// src/App.js
class App extends Component {
  handleEvent = e => console.log('button clicked for ' + e);
  ...
}

class Beatle extends Component {
  handleClick = () => this.props.onVote(this.props.name);
  ...
}  

And everything works as desired!

Button Clicked For John Lennon

The chain of execution for our webpage is now this:

  1. React renders the page and its two components
  2. onClick tells React to set up a click event listener
  3. When the button is clicked, React calls handleClick
  4. handleClick sets the prop onVote to the name value of the prop
  5. handleEvent takes the event object e, which is props.name and console logs it

The concept of using functions in event handlers is, I think, the most difficult part of learning React. It requires full understanding of callback functions, DOM event objects, and how rendering really works in React. So don’t worry if it hasn’t clicked for you yet: this pattern of using event handlers and functions will be repeated again and again and again in your React projects.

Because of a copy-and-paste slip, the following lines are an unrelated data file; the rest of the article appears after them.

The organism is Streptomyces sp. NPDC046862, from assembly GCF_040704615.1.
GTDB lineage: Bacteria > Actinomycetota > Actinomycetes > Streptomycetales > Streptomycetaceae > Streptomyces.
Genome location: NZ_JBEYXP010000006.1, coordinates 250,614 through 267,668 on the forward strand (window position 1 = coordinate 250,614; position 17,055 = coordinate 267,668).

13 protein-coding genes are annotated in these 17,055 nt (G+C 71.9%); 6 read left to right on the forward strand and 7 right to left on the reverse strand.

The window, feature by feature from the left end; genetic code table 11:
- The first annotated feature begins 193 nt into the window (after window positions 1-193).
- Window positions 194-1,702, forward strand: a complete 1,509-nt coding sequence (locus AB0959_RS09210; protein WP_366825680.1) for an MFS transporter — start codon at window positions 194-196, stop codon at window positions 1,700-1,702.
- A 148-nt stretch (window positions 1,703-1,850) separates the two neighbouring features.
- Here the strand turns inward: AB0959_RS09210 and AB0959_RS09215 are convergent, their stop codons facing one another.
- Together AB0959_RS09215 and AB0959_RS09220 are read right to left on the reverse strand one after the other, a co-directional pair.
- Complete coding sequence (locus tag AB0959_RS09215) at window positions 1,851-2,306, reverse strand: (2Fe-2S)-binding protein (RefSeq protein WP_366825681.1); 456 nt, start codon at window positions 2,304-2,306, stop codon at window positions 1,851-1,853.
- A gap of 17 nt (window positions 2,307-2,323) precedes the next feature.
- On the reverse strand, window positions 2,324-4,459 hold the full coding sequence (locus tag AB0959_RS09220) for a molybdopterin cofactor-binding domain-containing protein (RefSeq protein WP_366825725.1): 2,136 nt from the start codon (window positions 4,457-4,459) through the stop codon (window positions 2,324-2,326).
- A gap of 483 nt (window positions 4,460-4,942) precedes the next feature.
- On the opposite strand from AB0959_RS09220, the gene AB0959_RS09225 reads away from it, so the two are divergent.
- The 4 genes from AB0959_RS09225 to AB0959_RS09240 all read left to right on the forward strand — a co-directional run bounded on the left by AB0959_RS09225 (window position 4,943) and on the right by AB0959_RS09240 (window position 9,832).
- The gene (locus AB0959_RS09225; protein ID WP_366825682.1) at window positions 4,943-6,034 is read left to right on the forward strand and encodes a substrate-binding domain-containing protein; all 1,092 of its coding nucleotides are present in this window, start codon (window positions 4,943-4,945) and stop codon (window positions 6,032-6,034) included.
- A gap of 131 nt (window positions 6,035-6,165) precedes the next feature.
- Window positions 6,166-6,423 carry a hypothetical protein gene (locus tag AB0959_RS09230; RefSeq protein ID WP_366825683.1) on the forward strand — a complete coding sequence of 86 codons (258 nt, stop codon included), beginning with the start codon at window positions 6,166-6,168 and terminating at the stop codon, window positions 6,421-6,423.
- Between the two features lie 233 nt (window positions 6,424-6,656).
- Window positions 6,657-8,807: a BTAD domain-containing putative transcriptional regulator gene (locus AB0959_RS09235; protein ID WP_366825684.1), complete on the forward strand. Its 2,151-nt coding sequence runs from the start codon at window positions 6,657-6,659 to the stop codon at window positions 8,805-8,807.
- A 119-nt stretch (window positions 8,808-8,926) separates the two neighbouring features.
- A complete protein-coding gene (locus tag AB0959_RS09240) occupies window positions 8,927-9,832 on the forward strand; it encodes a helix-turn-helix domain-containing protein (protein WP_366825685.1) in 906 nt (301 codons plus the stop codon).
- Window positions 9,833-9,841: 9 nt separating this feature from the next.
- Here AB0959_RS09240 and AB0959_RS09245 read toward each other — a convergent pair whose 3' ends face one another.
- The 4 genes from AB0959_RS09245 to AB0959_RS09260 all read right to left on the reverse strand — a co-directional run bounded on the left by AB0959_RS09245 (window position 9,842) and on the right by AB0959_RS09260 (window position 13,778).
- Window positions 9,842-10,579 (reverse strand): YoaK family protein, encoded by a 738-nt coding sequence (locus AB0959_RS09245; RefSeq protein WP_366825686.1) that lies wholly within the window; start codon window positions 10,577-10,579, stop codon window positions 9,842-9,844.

You can click on the button next to any Beatle now and the dev console will display their name and the number of times the button has been clicked.

Votes

Now we need a way to track votes for each Beatle. First we add a votes property for each Beatle, which we can hardcode into our list data set.

// src/App.js
const list = [
  {
    id: 1,
    name: 'John Lennon',
    votes: 0
  },
  {
    id: 2,
    name: 'Paul McCartney',
    votes: 0
  },
  {
    id: 3,
    name: 'George Harrison',
    votes: 0
  },
  {
    id: 4,
    name: 'Ringo Starr',
    votes: 0
  }
];